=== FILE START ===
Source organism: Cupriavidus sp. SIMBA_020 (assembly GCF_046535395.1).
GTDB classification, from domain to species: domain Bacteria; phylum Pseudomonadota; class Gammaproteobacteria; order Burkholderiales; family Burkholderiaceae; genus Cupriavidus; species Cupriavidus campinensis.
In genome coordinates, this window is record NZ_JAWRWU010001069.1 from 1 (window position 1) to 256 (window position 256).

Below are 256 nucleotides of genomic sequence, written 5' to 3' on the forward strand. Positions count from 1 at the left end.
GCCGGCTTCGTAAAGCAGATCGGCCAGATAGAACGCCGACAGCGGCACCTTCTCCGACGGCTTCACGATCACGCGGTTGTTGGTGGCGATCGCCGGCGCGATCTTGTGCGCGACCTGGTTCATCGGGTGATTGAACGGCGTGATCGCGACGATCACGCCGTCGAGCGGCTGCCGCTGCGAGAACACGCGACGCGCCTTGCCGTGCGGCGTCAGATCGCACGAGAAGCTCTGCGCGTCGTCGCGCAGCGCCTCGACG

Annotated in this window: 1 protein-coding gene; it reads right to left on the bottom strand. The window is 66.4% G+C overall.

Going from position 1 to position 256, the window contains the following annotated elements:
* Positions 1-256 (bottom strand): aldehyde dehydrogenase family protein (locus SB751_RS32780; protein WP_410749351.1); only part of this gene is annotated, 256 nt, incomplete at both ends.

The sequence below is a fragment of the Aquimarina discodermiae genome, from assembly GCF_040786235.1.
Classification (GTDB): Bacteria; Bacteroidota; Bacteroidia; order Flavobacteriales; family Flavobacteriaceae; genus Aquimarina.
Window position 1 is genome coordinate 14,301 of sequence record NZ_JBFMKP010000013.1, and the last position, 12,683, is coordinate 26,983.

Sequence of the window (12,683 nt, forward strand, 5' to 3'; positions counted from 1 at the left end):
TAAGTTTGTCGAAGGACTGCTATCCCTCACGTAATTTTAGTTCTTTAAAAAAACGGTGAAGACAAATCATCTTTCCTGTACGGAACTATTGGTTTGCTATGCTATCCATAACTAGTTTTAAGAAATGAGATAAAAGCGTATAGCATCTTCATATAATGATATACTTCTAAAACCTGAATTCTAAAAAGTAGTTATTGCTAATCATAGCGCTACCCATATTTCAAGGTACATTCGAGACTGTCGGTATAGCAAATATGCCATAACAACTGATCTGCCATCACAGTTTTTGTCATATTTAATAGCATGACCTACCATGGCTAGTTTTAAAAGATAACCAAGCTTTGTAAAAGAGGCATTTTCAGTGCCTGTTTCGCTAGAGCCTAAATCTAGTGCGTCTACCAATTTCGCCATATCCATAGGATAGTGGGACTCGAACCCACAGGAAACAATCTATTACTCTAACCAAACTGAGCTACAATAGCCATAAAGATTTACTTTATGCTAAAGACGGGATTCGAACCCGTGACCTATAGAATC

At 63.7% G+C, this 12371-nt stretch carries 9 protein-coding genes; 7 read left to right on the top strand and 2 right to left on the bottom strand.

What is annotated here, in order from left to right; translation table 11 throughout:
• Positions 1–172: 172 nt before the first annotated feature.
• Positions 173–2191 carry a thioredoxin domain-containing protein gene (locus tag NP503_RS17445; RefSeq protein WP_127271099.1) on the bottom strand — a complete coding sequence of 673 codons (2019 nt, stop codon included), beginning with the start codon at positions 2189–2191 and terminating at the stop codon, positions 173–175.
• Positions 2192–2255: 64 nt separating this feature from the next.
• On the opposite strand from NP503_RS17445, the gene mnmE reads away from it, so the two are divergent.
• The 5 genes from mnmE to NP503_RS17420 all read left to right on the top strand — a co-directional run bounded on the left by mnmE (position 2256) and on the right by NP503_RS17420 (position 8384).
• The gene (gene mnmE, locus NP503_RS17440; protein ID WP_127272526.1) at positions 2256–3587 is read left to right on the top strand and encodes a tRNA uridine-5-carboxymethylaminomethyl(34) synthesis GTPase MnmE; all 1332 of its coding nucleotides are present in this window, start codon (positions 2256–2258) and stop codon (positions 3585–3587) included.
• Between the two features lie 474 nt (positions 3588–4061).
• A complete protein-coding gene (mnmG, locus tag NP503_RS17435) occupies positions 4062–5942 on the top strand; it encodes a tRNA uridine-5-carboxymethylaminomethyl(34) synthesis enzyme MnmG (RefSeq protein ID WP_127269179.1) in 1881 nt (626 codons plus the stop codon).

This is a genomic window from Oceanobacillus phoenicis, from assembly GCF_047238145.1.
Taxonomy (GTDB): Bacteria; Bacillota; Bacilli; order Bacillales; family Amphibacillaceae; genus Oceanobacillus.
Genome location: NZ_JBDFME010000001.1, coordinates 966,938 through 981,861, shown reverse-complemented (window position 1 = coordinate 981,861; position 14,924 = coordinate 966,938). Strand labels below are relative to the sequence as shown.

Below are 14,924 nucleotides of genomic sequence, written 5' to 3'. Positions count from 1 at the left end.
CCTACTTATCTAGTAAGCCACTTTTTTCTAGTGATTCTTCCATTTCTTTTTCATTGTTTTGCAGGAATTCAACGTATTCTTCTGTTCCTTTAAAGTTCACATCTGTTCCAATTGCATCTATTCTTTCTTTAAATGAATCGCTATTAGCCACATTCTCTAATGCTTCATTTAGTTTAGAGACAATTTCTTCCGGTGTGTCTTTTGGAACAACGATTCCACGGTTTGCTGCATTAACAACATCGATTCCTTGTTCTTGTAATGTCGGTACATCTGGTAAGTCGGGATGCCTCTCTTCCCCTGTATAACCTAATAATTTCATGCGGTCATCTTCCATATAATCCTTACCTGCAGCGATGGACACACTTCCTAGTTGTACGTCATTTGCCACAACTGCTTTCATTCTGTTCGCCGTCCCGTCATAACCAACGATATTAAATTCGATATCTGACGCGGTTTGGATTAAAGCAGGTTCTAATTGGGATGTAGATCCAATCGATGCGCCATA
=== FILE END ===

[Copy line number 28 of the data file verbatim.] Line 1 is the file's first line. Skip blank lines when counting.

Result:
CCTACTTATCTAGTAAGCCACTTTTTTCTAGTGATTCTTCCATTTCTTTTTCATTGTTTTGCAGGAATTCAACGTATTCTTCTGTTCCTTTAAAGTTCACATCTGTTCCAATTGCATCTATTCTTTCTTTAAATGAATCGCTATTAGCCACATTCTCTAATGCTTCATTTAGTTTAGAGACAATTTCTTCCGGTGTGTCTTTTGGAACAACGATTCCACGGTTTGCTGCATTAACAACATCGATTCCTTGTTCTTGTAATGTCGGTACATCTGGTAAGTCGGGATGCCTCTCTTCCCCTGTATAACCTAATAATTTCATGCGGTCATCTTCCATATAATCCTTACCTGCAGCGATGGACACACTTCCTAGTTGTACGTCATTTGCCACAACTGCTTTCATTCTGTTCGCCGTCCCGTCATAACCAACGATATTAAATTCGATATCTGACGCGGTTTGGATTAAAGCAGGTTCTAATTGGGATGTAGATCCAATCGATGCGCCATA